Anachronox Review

There weren’t really a lot of good games out there ten to fifteen years ago. Every so often you’d get a Baldur’s Gate 2 or Planescape: Torment, but most of the time games were just lazily-shoveled garbage that you were tricked into paying for. Things are only slightly different now in that even the poor games manage to generally do at least one thing right, be that graphics or the control scheme or whatever. In a sense, standards have gone up over time, at least in terms of modern bad games being more bearable than older bad games. It’s because of this that Anachronox is a horrible game: It was probably good once upon a time, but given how high the bar is these days, it’ll fall short in every way possible. If you know nothing about Anachronox, don’t bother.

Given how overwhelmingly negative the rest of this is going to be, I figured it would be only polite to start with some of the good things. There are only two that I can think of, and they’re only true on rare occasions throughout the game: Music and humor. The music is very hit-and-miss, with good tracks appearing only rarely and the rest being repetitive, trite “cyberpunk” synth-pad garbage. As far as the humor is concerned, it has its moments. Very few of those moments come toward the beginning of the game, though, and most of the time the humor comes across as forced. In many scenes you can tell the game wants you to laugh or find something quirky and amusing, but it falls completely flat and makes the whole thing embarrassing. However, there are some more subtle bits of humor (including a Die Hard reference, which was my favorite) that actually work. Sadly, the rest of the humor pretty much revolves around the quirkiness of the characters.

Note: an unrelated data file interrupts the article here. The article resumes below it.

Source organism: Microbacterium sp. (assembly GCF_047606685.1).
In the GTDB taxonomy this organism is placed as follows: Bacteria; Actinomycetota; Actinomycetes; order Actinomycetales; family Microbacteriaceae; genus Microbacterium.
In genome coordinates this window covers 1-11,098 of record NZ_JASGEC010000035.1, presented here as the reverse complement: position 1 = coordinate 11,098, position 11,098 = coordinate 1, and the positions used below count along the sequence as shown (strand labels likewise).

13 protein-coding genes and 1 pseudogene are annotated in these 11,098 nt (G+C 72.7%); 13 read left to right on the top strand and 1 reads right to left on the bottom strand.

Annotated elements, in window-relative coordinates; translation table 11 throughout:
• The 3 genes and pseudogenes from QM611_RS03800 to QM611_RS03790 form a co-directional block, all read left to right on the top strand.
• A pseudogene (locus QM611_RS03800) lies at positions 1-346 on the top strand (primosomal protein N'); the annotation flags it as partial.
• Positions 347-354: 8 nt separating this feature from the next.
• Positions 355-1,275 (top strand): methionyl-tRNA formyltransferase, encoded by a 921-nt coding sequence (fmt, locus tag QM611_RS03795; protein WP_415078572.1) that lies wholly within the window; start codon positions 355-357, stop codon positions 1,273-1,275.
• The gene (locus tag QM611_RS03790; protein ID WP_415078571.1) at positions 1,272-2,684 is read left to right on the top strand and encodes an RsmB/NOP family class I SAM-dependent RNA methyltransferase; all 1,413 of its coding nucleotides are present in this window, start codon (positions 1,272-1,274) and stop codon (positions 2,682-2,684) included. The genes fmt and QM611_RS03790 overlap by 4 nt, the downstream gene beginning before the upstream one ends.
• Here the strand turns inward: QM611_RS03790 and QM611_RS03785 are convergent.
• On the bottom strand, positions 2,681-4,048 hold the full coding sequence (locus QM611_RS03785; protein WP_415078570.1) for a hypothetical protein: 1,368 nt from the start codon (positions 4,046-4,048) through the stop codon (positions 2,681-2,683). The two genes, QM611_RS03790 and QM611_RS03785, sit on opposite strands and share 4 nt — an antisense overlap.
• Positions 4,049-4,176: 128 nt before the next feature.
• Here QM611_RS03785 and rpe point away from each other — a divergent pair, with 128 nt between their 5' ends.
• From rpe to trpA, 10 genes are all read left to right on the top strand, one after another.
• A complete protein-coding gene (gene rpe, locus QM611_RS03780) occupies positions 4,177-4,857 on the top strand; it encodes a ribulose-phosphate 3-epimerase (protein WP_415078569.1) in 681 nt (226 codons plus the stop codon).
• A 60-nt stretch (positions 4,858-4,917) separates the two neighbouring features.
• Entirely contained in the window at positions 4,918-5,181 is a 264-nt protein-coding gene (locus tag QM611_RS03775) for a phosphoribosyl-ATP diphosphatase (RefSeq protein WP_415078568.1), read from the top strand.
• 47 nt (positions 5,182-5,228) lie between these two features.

This is a problem, because the characters suck. They really, really do. The main character Boots is boring and thoroughly unlikable, Grumpos is the same, PAL gets old within minutes, and everyone else is similarly awful. There are some exceptions, such as an entire planet that joins you and that manages to be likable, but even their charm is completely overtaken by the “bleh” of the other characters. They’re all so overwhelmingly sigh-inducing and devoid of any meaningful depth (though the game tries, only to fail spectacularly) that having them be the main characters is just about enough to kill the game outright. I stuck it out anyway, hoping that things would get better. They didn’t.

This is what happens when you try to enjoy Anachronox.

Okay, let’s talk about the fighting mechanics. They’re kind of like older jRPGs, which I have no problem with. Seriously, I love the old Final Fantasies and Chrono games. Grandia and Lufia 2 are my jam. All that being said, the fighting system in Anachronox is a joke, so pathetically designed that it’s a wonder anyone ever bothered with it. For one, it’s about half as fast as it should be, like a normal jRPG being played through molasses. Everything takes forever, so fights with multiple enemies are painfully tedious, especially when those fights with multiple enemies are in areas with multiple fights like that. It’s padding the length of the game, and it doesn’t need to be that way. The actual fighting is good enough as far as mechanics go, though there aren’t any “oooh, awesome” features. It’s functional enough, but boring.